So, I’ve been having a time writing this year. Or, these past two years. There’s something about waking up in the morning, rolling over, opening Twitter, and seeing with every subsequent scroll of your thumb the Raging Dumpster Fire your country has become that kills your creative drive. Also, I’m in a weird position where I’m drowning in edits for Book 1 of my fantasy series, but I also have all of these fun, attractive, distracting ideas for stand-alone novels bouncing about my brain that I often get hit with a kind of creative paralysis.
What is Creative Paralysis?
creative paralysis: a sister to writer’s block, when you just have so much you want to write, you somehow manage to end up … not writing anything at all.
Basically, I was pin-balling between so many projects, I just could never seem to sit down to work that substantially on any. And I never felt like I was making any kind of substantial progress in anything.
One of the oldest writing adages (and the most frustrating) is show don’t tell. This advice is applied universally, spread widely, repeated so often the words tend to lose their nuance and meaning. Aren’t there times when a scene doesn’t need to be shown? Can’t you share information with your reader without having it play out stroke-by-stroke? You are telling a story, after all!
The thing about “show don’t tell” is that it’s actually talking about writing scenes versus summaries. One is showing, the other is telling. They’re both vital building blocks for any kind of writing.
mimesis – (noun), imitation of the real world in literature, art, etc. Art imitates life.
We want our writing to be mimetic, to draw readers in as though they’re looking through a window — or into a mirror — that shows them a world that feels as real as their own. This is what a reader is looking for when they say they want to relate to a character; they want to feel like that character, and their story, is real to them. The most immersive creative works play out almost like a documentary — not in style, but in experience. You leave the film or the book feeling as though you watched the real life of a real person. When that suspension of disbelief breaks, the immersion shatters; when you’re aware that what you’re watching or reading is fake, it’s harder and harder to keep yourself in the right headspace to enjoy the story. That’s why good writers want to achieve a level of mimesis — you want your art to feel real.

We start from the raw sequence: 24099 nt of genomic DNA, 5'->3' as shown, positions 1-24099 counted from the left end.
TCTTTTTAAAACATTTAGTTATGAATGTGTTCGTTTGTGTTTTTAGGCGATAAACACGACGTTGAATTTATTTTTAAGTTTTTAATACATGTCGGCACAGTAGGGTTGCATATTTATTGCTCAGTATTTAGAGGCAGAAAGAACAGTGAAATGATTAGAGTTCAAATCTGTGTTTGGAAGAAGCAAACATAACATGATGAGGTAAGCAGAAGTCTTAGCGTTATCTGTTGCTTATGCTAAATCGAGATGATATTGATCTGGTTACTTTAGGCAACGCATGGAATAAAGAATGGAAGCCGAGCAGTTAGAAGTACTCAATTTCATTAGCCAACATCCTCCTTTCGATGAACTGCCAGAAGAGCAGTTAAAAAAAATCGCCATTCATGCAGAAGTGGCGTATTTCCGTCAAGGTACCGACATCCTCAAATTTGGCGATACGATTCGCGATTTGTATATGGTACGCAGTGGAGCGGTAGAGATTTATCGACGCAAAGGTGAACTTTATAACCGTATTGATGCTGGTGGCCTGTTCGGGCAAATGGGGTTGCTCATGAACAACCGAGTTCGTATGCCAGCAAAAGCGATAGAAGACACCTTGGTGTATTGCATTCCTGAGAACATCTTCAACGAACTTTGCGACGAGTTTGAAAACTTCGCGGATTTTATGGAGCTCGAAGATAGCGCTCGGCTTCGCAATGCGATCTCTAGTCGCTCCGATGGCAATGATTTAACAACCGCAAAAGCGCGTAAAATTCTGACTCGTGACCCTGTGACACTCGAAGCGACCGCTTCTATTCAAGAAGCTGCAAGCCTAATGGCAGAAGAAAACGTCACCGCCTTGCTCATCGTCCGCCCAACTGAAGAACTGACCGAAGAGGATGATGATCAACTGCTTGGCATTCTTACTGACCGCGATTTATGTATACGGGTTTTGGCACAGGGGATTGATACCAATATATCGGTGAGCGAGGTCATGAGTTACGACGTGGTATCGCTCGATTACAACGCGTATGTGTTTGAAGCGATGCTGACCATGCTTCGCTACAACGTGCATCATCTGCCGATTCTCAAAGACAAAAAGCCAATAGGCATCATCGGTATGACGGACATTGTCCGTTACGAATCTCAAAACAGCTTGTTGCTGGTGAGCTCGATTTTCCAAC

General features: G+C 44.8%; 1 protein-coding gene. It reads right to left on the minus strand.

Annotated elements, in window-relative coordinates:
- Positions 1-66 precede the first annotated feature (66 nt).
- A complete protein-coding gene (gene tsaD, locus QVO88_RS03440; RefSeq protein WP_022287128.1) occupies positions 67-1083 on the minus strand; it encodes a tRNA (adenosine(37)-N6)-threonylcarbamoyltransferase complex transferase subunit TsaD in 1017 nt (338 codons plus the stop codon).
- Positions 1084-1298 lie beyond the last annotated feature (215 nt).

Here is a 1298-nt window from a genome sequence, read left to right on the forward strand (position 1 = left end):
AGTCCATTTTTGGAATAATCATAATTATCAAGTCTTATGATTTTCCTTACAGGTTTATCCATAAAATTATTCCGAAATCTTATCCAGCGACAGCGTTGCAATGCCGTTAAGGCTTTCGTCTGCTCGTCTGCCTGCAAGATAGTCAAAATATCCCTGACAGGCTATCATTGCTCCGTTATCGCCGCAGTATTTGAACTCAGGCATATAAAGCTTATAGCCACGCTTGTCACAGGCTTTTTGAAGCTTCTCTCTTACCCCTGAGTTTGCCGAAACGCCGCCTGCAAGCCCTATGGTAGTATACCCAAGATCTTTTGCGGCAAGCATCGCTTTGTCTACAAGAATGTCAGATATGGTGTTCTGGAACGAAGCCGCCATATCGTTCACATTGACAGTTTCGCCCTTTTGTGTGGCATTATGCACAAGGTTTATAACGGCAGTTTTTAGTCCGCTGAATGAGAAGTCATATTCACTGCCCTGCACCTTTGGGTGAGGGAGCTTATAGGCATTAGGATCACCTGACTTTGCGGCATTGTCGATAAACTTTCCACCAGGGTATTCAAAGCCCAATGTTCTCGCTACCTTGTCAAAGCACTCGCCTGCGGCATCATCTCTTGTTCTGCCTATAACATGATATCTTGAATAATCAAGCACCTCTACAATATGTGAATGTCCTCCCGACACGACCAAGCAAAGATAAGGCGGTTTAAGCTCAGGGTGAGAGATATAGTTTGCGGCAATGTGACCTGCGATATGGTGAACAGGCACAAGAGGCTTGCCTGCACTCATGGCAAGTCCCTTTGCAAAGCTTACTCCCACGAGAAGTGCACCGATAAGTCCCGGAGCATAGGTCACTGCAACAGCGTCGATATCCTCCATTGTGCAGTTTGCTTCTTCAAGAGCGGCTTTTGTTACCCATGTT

But how to create that level of authenticity? How do we bring our fictional worlds to life?
When you think of your story, you think of the Big Scenes, right? The important plot points, the vital Moments that challenge your characters and move your book along. But what about the transition scenes, connecting all those story events together? Transitional scenes can be incredibly difficult to get right. They’re a spot in your novel that’s rife for info-dumping, and a poorly written transition scene can drag like dead weight. But sometimes cutting it off entirely can mess up your story’s pacing!
A good transition scene is seamless. You don’t notice it’s a transition, because you’re engaged in what you’re reading and the information you’re being given is naturally setting up for the next Story Event. The transition gives you something — a funny moment, a beautiful description, a thrilling bit of mystery, an enlightening character detail, a hint at the conflict or tension to come — that makes it move along smoothly.
To start things off, what is a transition scene?
A transition scene is the thread connecting disparate parts of your novel. Take some of these examples from Harry Potter and the Halfblood Prince